Sarum College will embark on a major programme to enhance teaching on ethics by exploring the interface of science and theology, thereby equipping those training for ministry to engage with science and new scientific developments as part of their future ministry.
This work is funded by a grant to promote science-engaged theology from the ‘Science for Seminaries’ programme run by research project Equipping Christian Leadership in an Age of Science (ECLAS).
The initiative focuses on three areas of scientific endeavour which integrate with Sarum’s existing Rural Training Pathway topics, and offers all ministry students the opportunity to study climate change as a key topic for the future of humanity.
‘Public ministry in the 21st-century requires flexibility, resilience and an ability to enable us to understand the wonder and complexity of our world,’ says The Revd Canon Professor James Woodward, Sarum College Principal.
‘Too often science has been pitched against religion as a competing framework within which we understand ourselves and the shape of our human flourishing. The Science for Seminaries grant will enable us to develop our learning and teaching in the key areas of the environment, artificial intelligence and why life science can enable us to understand the possibilities of our life together in community.”
The project is founded on the premise that it is essential for those who will have future roles in public ministry, both lay and ordained, to be equipped to be able to understand and interpret scientific developments for themselves, with their congregations and the wider public.
The project will be led by Canon Jill Hopkinson, Tutor in Rural Ministry and Director of Studies for the Sarum Centre for Formation in Ministry. Hopkinson is a rural specialist with active teaching and research interests in ministry and mission in rural communities, rural sociology, practical theology and the common good. Her doctoral research was in agronomy and plant nutrition and she continues to be interested in current research in agriculture, food and environmental sciences.
Other Sarum faculty and external teaching staff directly involved in shaping and teaching the curriculum are Revd Paul Burden, Director of Contextual Learning and Coordinator for the Sarum Centre for Formation in Ministry; Dr Eleanor McLaughlin, Programme Leader in Theology, Imagination and Culture, Sarum College; Dr Karen O’Donnell, Programme Leader in Contemporary Spirituality, Sarum College; Dr Jayme Reaves, Director of Academic Development, Sarum College; and Professor Christopher Southgate, Professor of Christian Theodicy, Department of Theology and Religion, University of Exeter.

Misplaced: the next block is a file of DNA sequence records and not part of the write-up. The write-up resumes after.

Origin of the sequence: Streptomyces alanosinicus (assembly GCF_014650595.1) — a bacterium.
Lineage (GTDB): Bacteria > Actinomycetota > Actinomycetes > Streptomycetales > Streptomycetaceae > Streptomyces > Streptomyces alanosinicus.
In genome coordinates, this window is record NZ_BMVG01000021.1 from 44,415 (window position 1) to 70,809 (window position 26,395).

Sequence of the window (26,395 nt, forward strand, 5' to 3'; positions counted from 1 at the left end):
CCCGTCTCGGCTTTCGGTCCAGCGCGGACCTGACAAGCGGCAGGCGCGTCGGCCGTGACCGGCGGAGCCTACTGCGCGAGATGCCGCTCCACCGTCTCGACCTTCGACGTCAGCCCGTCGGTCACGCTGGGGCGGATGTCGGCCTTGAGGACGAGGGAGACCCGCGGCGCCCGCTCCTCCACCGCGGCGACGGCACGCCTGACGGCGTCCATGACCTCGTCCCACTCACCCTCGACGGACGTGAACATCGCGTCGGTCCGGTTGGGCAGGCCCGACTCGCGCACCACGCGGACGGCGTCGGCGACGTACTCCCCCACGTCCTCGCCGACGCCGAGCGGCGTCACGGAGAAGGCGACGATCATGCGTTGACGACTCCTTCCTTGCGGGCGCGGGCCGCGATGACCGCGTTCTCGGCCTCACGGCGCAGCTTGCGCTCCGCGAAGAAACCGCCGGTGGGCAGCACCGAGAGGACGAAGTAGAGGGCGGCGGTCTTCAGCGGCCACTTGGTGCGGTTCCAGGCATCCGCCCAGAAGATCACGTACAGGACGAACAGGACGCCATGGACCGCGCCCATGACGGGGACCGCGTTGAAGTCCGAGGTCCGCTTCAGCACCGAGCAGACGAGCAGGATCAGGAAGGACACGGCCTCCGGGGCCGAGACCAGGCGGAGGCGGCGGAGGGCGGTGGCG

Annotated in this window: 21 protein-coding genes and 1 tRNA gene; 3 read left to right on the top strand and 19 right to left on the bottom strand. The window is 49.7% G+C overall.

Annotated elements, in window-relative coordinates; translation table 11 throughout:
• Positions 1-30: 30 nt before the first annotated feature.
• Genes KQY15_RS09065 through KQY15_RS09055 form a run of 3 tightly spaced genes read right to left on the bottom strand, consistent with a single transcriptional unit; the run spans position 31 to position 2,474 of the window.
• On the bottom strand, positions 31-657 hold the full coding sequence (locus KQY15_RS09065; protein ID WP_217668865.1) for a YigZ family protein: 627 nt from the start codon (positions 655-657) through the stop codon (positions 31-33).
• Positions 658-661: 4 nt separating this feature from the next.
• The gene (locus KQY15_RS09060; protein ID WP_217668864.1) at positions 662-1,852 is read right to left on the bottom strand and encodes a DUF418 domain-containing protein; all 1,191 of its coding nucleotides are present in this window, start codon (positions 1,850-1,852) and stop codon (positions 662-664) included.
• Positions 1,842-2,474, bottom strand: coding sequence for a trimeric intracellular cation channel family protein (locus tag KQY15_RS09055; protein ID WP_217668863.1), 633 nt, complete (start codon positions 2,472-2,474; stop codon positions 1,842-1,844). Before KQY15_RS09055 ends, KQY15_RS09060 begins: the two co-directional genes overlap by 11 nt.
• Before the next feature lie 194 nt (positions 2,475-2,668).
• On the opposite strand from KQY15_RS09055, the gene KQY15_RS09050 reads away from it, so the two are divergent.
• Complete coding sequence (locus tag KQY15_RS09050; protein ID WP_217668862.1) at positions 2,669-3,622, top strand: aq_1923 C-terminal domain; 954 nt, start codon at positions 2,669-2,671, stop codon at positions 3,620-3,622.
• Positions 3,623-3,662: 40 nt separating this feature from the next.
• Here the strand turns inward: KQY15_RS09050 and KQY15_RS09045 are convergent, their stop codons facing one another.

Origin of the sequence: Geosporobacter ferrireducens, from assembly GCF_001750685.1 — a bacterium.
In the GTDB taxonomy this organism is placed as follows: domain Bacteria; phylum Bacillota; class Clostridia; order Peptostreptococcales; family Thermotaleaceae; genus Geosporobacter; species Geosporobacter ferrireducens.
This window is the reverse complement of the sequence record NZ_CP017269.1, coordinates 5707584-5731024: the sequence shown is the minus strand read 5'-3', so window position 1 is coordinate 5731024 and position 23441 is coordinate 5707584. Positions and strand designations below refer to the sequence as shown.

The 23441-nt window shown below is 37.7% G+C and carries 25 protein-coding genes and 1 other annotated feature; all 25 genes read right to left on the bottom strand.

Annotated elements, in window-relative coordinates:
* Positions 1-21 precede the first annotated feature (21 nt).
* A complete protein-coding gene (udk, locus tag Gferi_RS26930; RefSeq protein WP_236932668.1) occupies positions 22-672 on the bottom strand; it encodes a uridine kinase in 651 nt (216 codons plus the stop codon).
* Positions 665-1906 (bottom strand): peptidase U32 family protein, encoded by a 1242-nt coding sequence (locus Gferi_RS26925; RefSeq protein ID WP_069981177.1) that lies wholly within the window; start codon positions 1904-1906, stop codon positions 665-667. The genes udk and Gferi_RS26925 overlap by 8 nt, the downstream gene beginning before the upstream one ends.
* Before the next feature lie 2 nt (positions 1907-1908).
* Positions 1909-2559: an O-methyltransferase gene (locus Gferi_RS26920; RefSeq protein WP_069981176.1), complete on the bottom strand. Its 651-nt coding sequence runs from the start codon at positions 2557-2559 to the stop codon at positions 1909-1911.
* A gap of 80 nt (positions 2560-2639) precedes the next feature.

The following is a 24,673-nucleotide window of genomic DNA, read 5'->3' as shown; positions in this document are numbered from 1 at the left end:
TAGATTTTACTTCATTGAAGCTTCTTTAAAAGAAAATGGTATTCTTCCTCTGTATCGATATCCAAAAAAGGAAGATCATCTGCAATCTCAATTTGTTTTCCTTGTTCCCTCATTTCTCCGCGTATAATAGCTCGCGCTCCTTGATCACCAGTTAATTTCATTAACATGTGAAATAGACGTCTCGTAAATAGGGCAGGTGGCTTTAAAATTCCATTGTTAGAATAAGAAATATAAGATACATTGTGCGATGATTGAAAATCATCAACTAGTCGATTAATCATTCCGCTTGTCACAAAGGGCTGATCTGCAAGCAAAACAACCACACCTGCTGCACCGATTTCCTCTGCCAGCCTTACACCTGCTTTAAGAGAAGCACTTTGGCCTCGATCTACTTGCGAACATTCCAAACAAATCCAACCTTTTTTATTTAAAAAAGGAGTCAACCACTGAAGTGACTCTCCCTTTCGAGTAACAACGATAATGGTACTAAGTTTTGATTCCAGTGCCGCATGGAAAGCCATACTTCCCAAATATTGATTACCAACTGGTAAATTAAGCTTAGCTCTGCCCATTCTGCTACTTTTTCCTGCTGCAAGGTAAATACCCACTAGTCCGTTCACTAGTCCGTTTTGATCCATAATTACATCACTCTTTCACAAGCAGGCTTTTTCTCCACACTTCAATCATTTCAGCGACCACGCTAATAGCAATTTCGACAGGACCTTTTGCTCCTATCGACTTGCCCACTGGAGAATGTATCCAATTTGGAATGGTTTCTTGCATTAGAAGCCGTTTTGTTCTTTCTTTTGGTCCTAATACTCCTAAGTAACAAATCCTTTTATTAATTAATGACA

Sarum College was one of nine TEIs to receive a Science for Seminaries grant. These are the London School of Theology, Nazarene Theological College, Ripon College Cuddesdon, Regents Theological College, Cranmer Hall, St Augustine’s College of Theology, Wycliffe Hall, and the University of Aberdeen’s School of Divinity.
Canon Dr Jill Hopkinson, Tutor in Rural Ministry and Director of Studies for the Sarum Centre for Formation in Ministry. Hopkinson is a rural specialist with active teaching and research interests in ministry and mission in rural communities, rural sociology, practical theology and the common good. Her doctoral research was in agronomy and plant nutrition and she retains an active interest in current research in agriculture, food and environmental sciences.
The Rural Ministry Pathway
This pathway within ordained ministry formation benefits from the strengths of the blended learning approach and participation in the Sarum community. It weaves the knowledge needed for rural ministry into standard modules, enabling issues specific to rural multi-church contexts to be developed throughout formation. The pathway also offers dedicated modules in rural mission and leadership in rural ministry. This follows the DipHE pathway, and rural modules are also available to students on the CertHE pathway.
Students attend to the narratives of living and working in rural areas; creative mission, fresh expressions of church and church growth; inter-generational ministry in numerically small groupings; developing discipleship in small congregations; collaborative leadership in multi-church groups; and self-care and resilience in ministry.
Equipping Christian Leadership in an Age of Science (ECLAS)
ECLAS is a project led by St John’s College, Durham University, with the University of York and Mission and Public Affairs at the Church of England. Its goal is to equip Christian leadership with the tools to engage with cutting-edge science, the better to inform their personal faith and public policy work. Its directors include the Revd Prof David Wilkinson and physicist Prof Tom McLeish.
ECLAS and the Science for Seminaries grants are funded by the Templeton Religion Trust.
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